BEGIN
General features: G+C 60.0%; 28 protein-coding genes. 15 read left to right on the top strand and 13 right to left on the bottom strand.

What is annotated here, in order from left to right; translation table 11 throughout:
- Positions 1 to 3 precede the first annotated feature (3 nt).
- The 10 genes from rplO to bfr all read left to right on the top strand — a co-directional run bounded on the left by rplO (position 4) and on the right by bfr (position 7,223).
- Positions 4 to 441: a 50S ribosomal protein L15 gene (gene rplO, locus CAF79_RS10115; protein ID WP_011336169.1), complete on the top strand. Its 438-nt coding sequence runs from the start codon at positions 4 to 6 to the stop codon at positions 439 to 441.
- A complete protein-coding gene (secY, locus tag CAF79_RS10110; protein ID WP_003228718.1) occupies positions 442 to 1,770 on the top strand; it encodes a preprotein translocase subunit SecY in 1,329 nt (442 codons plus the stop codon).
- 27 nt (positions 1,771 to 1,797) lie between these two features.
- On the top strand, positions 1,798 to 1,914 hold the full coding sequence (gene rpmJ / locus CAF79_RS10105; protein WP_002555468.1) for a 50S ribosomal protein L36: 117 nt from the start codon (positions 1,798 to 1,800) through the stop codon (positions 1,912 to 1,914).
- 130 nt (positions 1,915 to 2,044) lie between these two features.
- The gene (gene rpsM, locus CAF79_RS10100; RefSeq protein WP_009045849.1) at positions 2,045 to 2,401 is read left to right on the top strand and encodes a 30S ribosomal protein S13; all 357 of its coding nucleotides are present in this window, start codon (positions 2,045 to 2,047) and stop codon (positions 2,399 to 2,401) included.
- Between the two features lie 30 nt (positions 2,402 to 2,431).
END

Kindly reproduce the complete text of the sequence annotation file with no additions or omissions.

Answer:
General features: G+C 60.0%; 28 protein-coding genes. 15 read left to right on the top strand and 13 right to left on the bottom strand.

What is annotated here, in order from left to right; translation table 11 throughout:
- Positions 1 to 3 precede the first annotated feature (3 nt).
- The 10 genes from rplO to bfr all read left to right on the top strand — a co-directional run bounded on the left by rplO (position 4) and on the right by bfr (position 7,223).
- Positions 4 to 441: a 50S ribosomal protein L15 gene (gene rplO, locus CAF79_RS10115; protein ID WP_011336169.1), complete on the top strand. Its 438-nt coding sequence runs from the start codon at positions 4 to 6 to the stop codon at positions 439 to 441.
- A complete protein-coding gene (secY, locus tag CAF79_RS10110; protein ID WP_003228718.1) occupies positions 442 to 1,770 on the top strand; it encodes a preprotein translocase subunit SecY in 1,329 nt (442 codons plus the stop codon).
- 27 nt (positions 1,771 to 1,797) lie between these two features.
- On the top strand, positions 1,798 to 1,914 hold the full coding sequence (gene rpmJ / locus CAF79_RS10105; protein WP_002555468.1) for a 50S ribosomal protein L36: 117 nt from the start codon (positions 1,798 to 1,800) through the stop codon (positions 1,912 to 1,914).
- 130 nt (positions 1,915 to 2,044) lie between these two features.
- The gene (gene rpsM, locus CAF79_RS10100; RefSeq protein WP_009045849.1) at positions 2,045 to 2,401 is read left to right on the top strand and encodes a 30S ribosomal protein S13; all 357 of its coding nucleotides are present in this window, start codon (positions 2,045 to 2,047) and stop codon (positions 2,399 to 2,401) included.
- Between the two features lie 30 nt (positions 2,402 to 2,431).